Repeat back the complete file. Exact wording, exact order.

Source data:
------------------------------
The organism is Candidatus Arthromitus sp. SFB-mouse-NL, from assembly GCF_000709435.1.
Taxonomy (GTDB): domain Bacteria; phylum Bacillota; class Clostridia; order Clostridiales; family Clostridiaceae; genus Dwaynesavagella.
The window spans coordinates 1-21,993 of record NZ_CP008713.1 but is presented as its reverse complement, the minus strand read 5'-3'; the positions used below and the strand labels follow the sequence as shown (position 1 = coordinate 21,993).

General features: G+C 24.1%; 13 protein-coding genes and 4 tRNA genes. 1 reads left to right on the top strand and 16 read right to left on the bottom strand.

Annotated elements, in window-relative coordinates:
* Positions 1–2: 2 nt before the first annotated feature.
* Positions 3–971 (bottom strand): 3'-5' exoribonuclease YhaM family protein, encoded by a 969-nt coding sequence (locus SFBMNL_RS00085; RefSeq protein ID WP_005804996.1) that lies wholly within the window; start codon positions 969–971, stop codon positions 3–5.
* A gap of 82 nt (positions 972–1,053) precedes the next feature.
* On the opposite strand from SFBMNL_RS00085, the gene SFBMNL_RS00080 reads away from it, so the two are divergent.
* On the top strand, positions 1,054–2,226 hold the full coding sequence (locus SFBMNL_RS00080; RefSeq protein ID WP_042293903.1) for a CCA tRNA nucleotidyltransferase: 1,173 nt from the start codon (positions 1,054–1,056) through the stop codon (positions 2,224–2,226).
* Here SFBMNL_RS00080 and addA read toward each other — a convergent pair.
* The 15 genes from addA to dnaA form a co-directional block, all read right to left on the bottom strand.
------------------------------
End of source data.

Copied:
The organism is Candidatus Arthromitus sp. SFB-mouse-NL, from assembly GCF_000709435.1.
Taxonomy (GTDB): domain Bacteria; phylum Bacillota; class Clostridia; order Clostridiales; family Clostridiaceae; genus Dwaynesavagella.
The window spans coordinates 1-21,993 of record NZ_CP008713.1 but is presented as its reverse complement, the minus strand read 5'-3'; the positions used below and the strand labels follow the sequence as shown (position 1 = coordinate 21,993).

General features: G+C 24.1%; 13 protein-coding genes and 4 tRNA genes. 1 reads left to right on the top strand and 16 read right to left on the bottom strand.

Annotated elements, in window-relative coordinates:
* Positions 1–2: 2 nt before the first annotated feature.
* Positions 3–971 (bottom strand): 3'-5' exoribonuclease YhaM family protein, encoded by a 969-nt coding sequence (locus SFBMNL_RS00085; RefSeq protein ID WP_005804996.1) that lies wholly within the window; start codon positions 969–971, stop codon positions 3–5.
* A gap of 82 nt (positions 972–1,053) precedes the next feature.
* On the opposite strand from SFBMNL_RS00085, the gene SFBMNL_RS00080 reads away from it, so the two are divergent.
* On the top strand, positions 1,054–2,226 hold the full coding sequence (locus SFBMNL_RS00080; RefSeq protein ID WP_042293903.1) for a CCA tRNA nucleotidyltransferase: 1,173 nt from the start codon (positions 1,054–1,056) through the stop codon (positions 2,224–2,226).
* Here SFBMNL_RS00080 and addA read toward each other — a convergent pair.
* The 15 genes from addA to dnaA form a co-directional block, all read right to left on the bottom strand.